If this crisis was “a war,” as the politicians and bureaucrats told us from their podiums, a war that necessitated shutting down our entire society, isolating terrified children in their houses and away from their schools and friends and extended families, then why were we not seeing dead bodies in the streets, red lights flashing? Why were we not hearing sirens throughout the night? Why weren’t my friends and family around the county and around the world – or my husband’s friends and family calling us about relatives dying? Asking us to help bury the dead? I have many friends and acquaintances over many years. So does my husband.
I chatted with my neighbor over our yards. She had to close down her business. I asked her if she knew of anyone who had “it.” She said she had heard of someone at the retirement community who knew someone who had “it,” and they had to “quarantine.” My mother, who now lived near me, was very involved with the local senior center, which has a large membership. I asked her if she knew people with Covid or who had died of it. No, she said, fortunately, she didn’t know anyone. Her sister in a nursing home in North Carolina had tested positive, though, and had mild or no symptoms.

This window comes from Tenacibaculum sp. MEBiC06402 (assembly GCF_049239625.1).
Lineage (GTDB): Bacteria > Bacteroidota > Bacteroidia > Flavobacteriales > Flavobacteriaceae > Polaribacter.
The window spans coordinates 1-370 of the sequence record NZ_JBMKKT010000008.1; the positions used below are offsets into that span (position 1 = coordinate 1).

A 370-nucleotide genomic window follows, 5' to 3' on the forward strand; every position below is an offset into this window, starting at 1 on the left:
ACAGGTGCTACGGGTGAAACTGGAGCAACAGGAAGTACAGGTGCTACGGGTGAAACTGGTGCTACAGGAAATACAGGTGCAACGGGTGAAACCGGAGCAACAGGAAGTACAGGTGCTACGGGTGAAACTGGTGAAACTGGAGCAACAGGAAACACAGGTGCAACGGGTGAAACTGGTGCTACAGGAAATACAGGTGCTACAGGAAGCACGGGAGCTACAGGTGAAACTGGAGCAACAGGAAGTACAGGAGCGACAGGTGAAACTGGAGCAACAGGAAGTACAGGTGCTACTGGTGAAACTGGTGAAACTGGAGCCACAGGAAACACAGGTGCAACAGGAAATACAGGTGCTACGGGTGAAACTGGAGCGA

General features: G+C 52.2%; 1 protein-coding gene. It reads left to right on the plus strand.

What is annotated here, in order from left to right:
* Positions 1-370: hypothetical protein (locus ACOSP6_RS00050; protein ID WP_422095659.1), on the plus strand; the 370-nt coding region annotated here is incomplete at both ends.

I know people died of this disease, and, of course, we mourn all deaths. I simply was not seeing the “war” around me, as it was portrayed, as justification for forced government shutdowns of all human communities. I remember spring 2020 in Virginia as more glorious than most, with fresh abundance of sharper and more varied greens and lovely soft color, crisp clear skies, and practically empty streets.
I didn’t know what was happening. I missed my meetings and my churches. For addicted friends and loved ones, I knew that the fellowship of 12-step meetings was a lifeline. Groups and churches were mine; most were not meeting.
I drove around one Sunday during the Easter season, thinking surely some churches would still be open. Maybe I could now visit some that I had wanted to but hadn’t because I didn’t want to miss my friends and the services I loved. The Methodist church? Dark with an empty parking lot. A Baptist church near my house? Empty. The old stone building of the historic Episcopal Church? Vacant.
I saw online that 12-step meetings were not meeting in person either. Only on Zoom. Usually there were several meetings a week all over town. I had attended 12-step meetings for family and friends of addicts and alcoholics at various churches over the years. For my entire adult life, in all the cities where I had lived, addicts and alcoholics, and their families, could attend a meeting every day, if they needed to, and sometimes more than once a day. All shut down. How would we get through this? When and how would it end?